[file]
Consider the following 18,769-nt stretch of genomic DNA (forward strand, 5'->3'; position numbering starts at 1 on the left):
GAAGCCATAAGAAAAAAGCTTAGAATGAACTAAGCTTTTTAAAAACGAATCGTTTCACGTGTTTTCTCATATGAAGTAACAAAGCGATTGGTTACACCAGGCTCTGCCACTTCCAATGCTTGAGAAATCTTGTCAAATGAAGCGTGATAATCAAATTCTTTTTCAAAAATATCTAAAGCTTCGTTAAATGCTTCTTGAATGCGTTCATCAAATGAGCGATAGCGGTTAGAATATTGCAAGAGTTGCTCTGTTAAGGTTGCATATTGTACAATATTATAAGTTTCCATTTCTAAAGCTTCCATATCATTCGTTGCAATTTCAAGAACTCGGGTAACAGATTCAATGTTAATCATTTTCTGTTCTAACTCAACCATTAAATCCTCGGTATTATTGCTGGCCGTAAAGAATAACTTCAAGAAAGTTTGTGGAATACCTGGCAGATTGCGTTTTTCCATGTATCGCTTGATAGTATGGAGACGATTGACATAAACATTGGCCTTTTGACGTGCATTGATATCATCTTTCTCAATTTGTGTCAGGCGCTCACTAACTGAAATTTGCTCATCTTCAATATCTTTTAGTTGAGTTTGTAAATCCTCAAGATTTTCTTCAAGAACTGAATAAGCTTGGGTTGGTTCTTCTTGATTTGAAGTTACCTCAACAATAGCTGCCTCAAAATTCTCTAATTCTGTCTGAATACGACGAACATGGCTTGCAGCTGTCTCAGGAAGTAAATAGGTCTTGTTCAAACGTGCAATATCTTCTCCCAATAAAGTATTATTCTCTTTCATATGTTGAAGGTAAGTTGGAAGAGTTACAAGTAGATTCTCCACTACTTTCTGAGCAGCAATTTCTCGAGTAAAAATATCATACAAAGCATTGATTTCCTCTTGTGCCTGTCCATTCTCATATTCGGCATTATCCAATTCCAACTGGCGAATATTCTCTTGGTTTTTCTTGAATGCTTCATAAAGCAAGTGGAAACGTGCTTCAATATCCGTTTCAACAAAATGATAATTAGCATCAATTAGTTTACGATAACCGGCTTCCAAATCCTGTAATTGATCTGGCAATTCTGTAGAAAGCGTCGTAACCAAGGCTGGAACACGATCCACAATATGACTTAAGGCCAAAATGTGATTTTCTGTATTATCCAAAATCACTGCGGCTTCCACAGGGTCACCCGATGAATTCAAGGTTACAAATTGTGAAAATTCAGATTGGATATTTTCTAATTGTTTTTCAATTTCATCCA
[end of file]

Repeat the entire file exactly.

Consider the following 18,769-nt stretch of genomic DNA (forward strand, 5'->3'; position numbering starts at 1 on the left):
GAAGCCATAAGAAAAAAGCTTAGAATGAACTAAGCTTTTTAAAAACGAATCGTTTCACGTGTTTTCTCATATGAAGTAACAAAGCGATTGGTTACACCAGGCTCTGCCACTTCCAATGCTTGAGAAATCTTGTCAAATGAAGCGTGATAATCAAATTCTTTTTCAAAAATATCTAAAGCTTCGTTAAATGCTTCTTGAATGCGTTCATCAAATGAGCGATAGCGGTTAGAATATTGCAAGAGTTGCTCTGTTAAGGTTGCATATTGTACAATATTATAAGTTTCCATTTCTAAAGCTTCCATATCATTCGTTGCAATTTCAAGAACTCGGGTAACAGATTCAATGTTAATCATTTTCTGTTCTAACTCAACCATTAAATCCTCGGTATTATTGCTGGCCGTAAAGAATAACTTCAAGAAAGTTTGTGGAATACCTGGCAGATTGCGTTTTTCCATGTATCGCTTGATAGTATGGAGACGATTGACATAAACATTGGCCTTTTGACGTGCATTGATATCATCTTTCTCAATTTGTGTCAGGCGCTCACTAACTGAAATTTGCTCATCTTCAATATCTTTTAGTTGAGTTTGTAAATCCTCAAGATTTTCTTCAAGAACTGAATAAGCTTGGGTTGGTTCTTCTTGATTTGAAGTTACCTCAACAATAGCTGCCTCAAAATTCTCTAATTCTGTCTGAATACGACGAACATGGCTTGCAGCTGTCTCAGGAAGTAAATAGGTCTTGTTCAAACGTGCAATATCTTCTCCCAATAAAGTATTATTCTCTTTCATATGTTGAAGGTAAGTTGGAAGAGTTACAAGTAGATTCTCCACTACTTTCTGAGCAGCAATTTCTCGAGTAAAAATATCATACAAAGCATTGATTTCCTCTTGTGCCTGTCCATTCTCATATTCGGCATTATCCAATTCCAACTGGCGAATATTCTCTTGGTTTTTCTTGAATGCTTCATAAAGCAAGTGGAAACGTGCTTCAATATCCGTTTCAACAAAATGATAATTAGCATCAATTAGTTTACGATAACCGGCTTCCAAATCCTGTAATTGATCTGGCAATTCTGTAGAAAGCGTCGTAACCAAGGCTGGAACACGATCCACAATATGACTTAAGGCCAAAATGTGATTTTCTGTATTATCCAAAATCACTGCGGCTTCCACAGGGTCACCCGATGAATTCAAGGTTACAAATTGTGAAAATTCAGATTGGATATTTTCTAATTGTTTTTCAATTTCATCCA